Use technology to make insurance affordable, says Irdai chairman Panda
High operating and distribution costs and inflated hospital expenses have kept the cost of health insurance products elevated, making them unaffordable for a section of the society, Insurance Regulatory and Development Authority of India (Irdai) Chairman Debasish Panda said on Tuesday.
“We have to look at ways of reducing expenses to make insurance affordable,” said Panda, while addressing the Health Insurance Summit organised by the Confederation of Indian Industry.
The Irdai chairman suggested that advanced technological solutions such as using artificial intelligence for creating tailor-made health insurance products can be the way out.
Panda also nudged the industry to come out with solutions that are pocket-friendly. Often out-of-pocket expenses for consumables become a thorn in the side of the insured despite having a policy.
Panda said while he understands insurance providers’ genuine concerns about providing cover in such cases, something can be done around the risk pool to cover risks. “It is time to ponder and come up with solutions,” he said, adding that the regulator is working on easing the caps on expenses management as demanded by the industry.
Panda said in tier II cities, health insurance providers are not able to sell insurance products because there is inadequate hospital infrastructure, terming it a chicken-and egg situation.
“Insurance companies and hospitals need to work together and investors need to invest in both these sectors,” he added.
Vinod Paul, member, NITI Aayog, emphasised on designing the right health insurance products covering the elderly as well as for people with pre-existing diseases without exclusion.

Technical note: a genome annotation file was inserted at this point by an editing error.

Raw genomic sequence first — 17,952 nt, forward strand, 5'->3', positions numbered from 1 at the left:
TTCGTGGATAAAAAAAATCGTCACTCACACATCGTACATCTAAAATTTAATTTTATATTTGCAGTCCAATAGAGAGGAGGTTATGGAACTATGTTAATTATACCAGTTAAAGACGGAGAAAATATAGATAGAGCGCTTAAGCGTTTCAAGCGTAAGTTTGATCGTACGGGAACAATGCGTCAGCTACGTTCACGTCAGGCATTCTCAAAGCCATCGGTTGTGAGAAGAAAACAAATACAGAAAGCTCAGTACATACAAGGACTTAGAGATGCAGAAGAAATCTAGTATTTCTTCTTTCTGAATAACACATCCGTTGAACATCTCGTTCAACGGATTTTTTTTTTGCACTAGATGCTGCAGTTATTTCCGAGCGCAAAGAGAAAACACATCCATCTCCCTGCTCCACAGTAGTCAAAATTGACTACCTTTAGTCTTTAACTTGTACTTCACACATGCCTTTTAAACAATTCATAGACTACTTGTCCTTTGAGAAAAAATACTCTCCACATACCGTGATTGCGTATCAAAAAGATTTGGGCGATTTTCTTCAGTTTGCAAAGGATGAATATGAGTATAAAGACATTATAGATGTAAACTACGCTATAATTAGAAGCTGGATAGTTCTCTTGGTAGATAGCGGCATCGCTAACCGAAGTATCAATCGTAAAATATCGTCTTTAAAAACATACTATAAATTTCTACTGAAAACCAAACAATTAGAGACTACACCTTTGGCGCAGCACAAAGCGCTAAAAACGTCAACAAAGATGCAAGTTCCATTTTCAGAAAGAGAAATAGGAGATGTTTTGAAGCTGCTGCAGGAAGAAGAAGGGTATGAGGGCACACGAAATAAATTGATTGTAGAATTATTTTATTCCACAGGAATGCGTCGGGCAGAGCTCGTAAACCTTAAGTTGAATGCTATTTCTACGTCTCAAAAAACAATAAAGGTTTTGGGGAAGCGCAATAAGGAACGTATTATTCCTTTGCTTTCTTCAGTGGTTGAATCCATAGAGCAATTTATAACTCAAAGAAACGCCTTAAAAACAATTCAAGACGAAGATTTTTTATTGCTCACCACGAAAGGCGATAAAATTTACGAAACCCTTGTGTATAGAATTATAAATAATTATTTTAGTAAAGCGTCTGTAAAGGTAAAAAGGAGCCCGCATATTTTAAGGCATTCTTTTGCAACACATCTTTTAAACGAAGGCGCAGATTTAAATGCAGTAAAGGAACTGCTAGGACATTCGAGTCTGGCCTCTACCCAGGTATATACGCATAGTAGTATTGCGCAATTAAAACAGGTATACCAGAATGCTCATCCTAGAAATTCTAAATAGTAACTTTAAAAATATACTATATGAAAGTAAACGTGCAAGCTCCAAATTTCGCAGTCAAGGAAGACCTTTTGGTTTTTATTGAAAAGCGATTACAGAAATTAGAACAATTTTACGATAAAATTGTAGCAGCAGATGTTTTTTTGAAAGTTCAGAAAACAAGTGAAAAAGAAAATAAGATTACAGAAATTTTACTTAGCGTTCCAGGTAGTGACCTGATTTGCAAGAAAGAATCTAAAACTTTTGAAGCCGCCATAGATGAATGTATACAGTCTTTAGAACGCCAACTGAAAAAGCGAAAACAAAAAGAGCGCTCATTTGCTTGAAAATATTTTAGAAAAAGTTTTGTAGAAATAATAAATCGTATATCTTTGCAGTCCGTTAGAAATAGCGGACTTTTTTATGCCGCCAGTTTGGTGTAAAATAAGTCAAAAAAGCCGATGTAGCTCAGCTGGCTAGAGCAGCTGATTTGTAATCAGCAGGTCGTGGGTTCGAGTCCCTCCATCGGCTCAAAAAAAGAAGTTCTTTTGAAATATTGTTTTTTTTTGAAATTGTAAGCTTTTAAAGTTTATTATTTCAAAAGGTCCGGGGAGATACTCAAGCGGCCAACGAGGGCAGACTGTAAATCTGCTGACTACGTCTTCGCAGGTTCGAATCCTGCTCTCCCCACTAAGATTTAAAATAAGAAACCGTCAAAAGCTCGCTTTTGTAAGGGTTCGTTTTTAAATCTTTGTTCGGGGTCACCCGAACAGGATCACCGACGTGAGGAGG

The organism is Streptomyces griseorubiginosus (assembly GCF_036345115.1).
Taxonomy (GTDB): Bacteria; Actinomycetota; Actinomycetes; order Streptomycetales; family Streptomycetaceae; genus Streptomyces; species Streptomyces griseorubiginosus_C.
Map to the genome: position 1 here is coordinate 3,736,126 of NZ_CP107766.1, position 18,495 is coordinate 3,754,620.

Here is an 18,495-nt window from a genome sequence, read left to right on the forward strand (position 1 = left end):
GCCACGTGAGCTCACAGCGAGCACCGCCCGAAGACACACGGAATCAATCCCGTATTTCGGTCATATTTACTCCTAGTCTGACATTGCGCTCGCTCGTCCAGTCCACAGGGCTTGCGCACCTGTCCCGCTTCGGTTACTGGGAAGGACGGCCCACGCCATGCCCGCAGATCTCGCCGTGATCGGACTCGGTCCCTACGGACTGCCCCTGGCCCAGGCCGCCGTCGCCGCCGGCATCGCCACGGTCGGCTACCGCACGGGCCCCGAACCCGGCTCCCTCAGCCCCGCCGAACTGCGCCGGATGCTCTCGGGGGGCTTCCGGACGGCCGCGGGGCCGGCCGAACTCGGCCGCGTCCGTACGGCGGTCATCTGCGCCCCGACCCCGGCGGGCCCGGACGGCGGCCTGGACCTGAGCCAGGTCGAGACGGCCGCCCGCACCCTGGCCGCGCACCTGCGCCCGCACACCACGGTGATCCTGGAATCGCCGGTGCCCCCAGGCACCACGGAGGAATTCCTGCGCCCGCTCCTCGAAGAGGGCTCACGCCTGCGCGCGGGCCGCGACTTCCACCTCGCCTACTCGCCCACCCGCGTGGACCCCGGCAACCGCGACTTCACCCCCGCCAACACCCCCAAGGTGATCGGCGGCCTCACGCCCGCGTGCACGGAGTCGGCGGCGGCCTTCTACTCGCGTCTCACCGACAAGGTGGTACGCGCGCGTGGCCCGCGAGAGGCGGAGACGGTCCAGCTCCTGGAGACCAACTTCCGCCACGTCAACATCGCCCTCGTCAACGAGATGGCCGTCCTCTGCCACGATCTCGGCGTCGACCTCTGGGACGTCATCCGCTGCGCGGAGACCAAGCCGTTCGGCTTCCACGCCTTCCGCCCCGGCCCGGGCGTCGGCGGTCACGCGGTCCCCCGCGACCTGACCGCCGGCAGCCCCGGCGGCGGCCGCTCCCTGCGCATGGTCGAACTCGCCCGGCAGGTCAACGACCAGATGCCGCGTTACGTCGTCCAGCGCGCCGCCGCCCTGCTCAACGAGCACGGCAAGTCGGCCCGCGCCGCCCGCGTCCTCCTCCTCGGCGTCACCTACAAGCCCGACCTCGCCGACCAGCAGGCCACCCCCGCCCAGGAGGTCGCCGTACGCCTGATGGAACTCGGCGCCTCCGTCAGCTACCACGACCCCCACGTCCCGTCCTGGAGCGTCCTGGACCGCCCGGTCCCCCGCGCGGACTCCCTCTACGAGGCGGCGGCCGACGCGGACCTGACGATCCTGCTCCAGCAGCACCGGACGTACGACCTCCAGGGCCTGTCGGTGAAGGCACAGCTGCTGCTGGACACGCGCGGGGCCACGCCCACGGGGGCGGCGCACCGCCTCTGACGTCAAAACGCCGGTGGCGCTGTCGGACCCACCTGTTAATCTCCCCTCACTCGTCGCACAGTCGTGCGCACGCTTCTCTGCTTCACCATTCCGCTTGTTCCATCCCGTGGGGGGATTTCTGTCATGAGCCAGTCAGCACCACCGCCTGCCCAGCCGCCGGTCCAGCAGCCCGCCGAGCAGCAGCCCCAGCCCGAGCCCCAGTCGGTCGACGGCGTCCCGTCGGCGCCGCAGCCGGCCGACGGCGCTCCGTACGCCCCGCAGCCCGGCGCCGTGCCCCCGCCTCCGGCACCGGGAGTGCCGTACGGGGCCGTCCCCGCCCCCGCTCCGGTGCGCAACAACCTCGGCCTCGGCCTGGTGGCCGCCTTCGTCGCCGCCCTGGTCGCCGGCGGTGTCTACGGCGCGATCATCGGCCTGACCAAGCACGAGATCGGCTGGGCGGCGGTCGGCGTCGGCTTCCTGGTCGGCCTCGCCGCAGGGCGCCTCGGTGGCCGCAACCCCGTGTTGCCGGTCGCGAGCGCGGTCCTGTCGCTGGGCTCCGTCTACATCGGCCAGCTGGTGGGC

Paul said the insurance industry must develop workable products for the missing middle before December, bring transparency in the health care system and expand and speed up penetration of private health care in the country.
The Aayog in its report titled ‘Health Insurance for India’s Missing Middle’ released in 2021 said that at least 30 per cent of the population, or 400 million individuals — called the missing middle — are devoid of financial protection for health.
The report said they have the ability to pay a nominal insurance premium but lack awareness of health insurance, or do not have access to suitably priced products.
Lav Agarwal, additional secretary in the Ministry of Health and Family Welfare, said that the government is in the process of partnering all stakeholders to ensure India enhances its position as a more attractive medical tourism destination.
“The government is building a ‘Heel in India’ portal that will have the details of all accredited hospitals on a common portal to ensure hassle-free experience for the patients. The portal will also help in assessing the quality of service provided to the patient from his arrival up to post-discharge care. The focus has shifted from providing information to providing services and monitoring these services,” he added.
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